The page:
Distribution / Range
They can be found in much of Africa – specifically northern Morocco, East Africa, and the southern part of the continent from Angola and the Democratic Republic of the Congo (formerly Zaire) through to S Africa, also Madagascar; as well as the southernmost part of Spain.
They inhabit freshwater lakes and ponds. They are common on open water but mostly confined to the West. They are rare on the coast and absent from the arid desert regions.
They usually form flocks that range in size from small groups of 10-12 individuals to larger, loose-knit groups. Outside the breeding season, these gregarious birds can be seen in extremely large numbers (mostly groups of 20 – 300, but up to 1,000 or more have been recorded).
This species is both sedentary and nomadic, often making local movements in response to rainfall, water levels, and the availability of food.
The Red-knobbed Coot is largely black except for the white facial shield. As a swimming species, it has partial webbing on its long strong toes.
During the breeding season, the adults develop two dark red knobs at the top of the frontal shield. Outside the breeding season, these are reduced in size and not as brightly colored.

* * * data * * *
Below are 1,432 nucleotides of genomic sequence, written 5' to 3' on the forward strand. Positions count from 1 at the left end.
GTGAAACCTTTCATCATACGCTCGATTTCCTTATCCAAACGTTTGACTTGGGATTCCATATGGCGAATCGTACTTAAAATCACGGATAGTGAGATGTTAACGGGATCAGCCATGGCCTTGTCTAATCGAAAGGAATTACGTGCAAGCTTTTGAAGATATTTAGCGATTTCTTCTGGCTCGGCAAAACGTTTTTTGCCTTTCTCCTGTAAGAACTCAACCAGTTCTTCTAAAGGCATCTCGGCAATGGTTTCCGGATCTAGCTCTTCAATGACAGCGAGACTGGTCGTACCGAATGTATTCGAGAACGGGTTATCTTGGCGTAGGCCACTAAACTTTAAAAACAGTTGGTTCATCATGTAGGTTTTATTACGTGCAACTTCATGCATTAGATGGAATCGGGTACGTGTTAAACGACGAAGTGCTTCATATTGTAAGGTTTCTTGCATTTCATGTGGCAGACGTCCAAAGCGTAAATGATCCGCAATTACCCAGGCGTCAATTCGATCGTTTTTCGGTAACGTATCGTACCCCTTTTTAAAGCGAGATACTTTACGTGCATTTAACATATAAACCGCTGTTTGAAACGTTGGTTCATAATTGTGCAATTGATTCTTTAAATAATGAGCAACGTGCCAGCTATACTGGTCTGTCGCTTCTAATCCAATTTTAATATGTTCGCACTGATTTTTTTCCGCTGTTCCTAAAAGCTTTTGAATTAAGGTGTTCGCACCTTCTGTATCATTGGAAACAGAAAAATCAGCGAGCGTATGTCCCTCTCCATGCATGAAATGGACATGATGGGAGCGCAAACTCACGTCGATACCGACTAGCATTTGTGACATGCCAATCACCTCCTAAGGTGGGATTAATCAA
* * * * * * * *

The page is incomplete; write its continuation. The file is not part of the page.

The juvenile is paler than the adult, has a whitish breast, and lacks the facial shield. The adult plumage develops when they are about 3 to 4 months old, but the white shield is only fully developed at about one year of age.
Similar Species ID: This species is easily confused with the Eurasian Coot as their range overlaps. There are two tiny red knobs at the top of the facial shield, which is not visible at any great distance and are only present in the breeding season; the black feathering between the shield and the bill is rounded, whereas in Eurasian it comes to a point; and the bill has a bluish grey tinge.
Breeding / Nesting
These Coots build their nests on dead reeds near the water’s edge or afloat. The female lays up to 8 eggs. This is an aggressive species, and very territorial during the breeding season.
The Red-knobbed Coots is usually seen swimming on open water or walking across waterside grasslands. It is an aggressive species and is particularly territorial during the breeding season.
This rail is reluctant to fly and when taking off runs across the water surface with much splashing.
This Coot is an omnivore and will take a variety of small live prey, including the eggs of other water birds.
Song / Call
Its vocalizations include a fast kerrre and a harsh ka-haa. This species is generally noisy.